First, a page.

What is Biodiversity?

Biodiversity means the whole variety of life on earth .  The word is a contraction of the phrase “biological diversity”, the term given to the variety of life on this planet. It reflects the number and variety of living organisms. Together biodiversity and life diversity makes the variety of life on earth.

Biodiversity Ireland

Ireland is at a latitude north of the equator of 53 degrees, has few extremes in climate due to the North Atlantic Drift. It is neither too warm nor too cold, neither too wet nor too dry. The average annual temperature is nine degrees and average rainfall varies between about 800 and 2,800 mmm from east to west. Rising sea levels after the last Ice Age affected species migration into the country, and as a result Ireland has only two thirds of the biodiversity of Britain.

In terms of Irish biodiversity there are estimated:

  • 812 species of  flowering plants;
  • 3 native conifers;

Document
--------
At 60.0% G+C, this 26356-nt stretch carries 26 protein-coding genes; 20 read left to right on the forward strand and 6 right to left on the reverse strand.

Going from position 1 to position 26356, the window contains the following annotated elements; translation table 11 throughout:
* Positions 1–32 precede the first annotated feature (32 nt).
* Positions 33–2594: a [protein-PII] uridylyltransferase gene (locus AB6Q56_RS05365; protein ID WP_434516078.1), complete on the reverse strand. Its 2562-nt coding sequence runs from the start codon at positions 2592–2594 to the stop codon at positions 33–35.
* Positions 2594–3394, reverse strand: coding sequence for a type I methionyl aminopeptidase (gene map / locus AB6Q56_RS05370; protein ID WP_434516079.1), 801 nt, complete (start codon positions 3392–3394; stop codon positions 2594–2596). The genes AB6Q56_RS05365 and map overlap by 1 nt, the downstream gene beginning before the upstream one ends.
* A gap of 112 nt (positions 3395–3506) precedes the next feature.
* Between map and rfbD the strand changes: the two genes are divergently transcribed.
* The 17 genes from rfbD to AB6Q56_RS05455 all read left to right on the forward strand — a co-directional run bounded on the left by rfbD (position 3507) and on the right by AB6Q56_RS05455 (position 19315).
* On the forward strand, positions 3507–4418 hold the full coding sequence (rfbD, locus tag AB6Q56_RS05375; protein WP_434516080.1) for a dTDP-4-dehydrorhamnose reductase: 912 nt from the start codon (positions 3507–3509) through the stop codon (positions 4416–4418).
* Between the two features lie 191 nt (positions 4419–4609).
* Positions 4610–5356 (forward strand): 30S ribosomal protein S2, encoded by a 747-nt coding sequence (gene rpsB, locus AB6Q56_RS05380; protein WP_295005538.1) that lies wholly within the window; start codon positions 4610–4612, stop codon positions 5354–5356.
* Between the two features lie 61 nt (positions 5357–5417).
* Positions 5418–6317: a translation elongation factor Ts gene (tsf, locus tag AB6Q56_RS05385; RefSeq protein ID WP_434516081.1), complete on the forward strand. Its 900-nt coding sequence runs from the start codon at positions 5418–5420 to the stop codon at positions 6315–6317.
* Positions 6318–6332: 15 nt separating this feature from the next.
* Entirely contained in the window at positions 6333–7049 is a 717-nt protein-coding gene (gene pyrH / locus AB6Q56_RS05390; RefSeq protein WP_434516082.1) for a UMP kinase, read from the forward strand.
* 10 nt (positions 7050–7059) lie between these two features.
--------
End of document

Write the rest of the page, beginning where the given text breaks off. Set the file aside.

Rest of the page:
• 1,108 alien seed plants;
  • 78 native ferns;
  • Over 700 mosses and liverworts;
  • 3,500 fungi and 150 lichenicolous fungi;
  • 957 lichens;
  • Algae -700 – 1,000 desmids (freshwater), 579 (Marine).
  • In the animal kingdom there are approximately:
  • Thirty-five terrestrial mammals;
  • Nine bat species;
  • Two types of seals;
  • Twenty four whale and dolphin species.
  • Of the 450 bird species recorded in Ireland, about half of these breed here. The Red Grouse, Irish Jay, Dipper and Coal Tit have distinctive characteristics which are unique to Ireland.
  • The Viviparous Lizard is Ireland’s only land reptile, joined recently by the Slow Worm, which has been introduced in the Burren. Ireland is also home to three amphibians: the Smooth Newt, the Common Frog and the Natterjack Toad.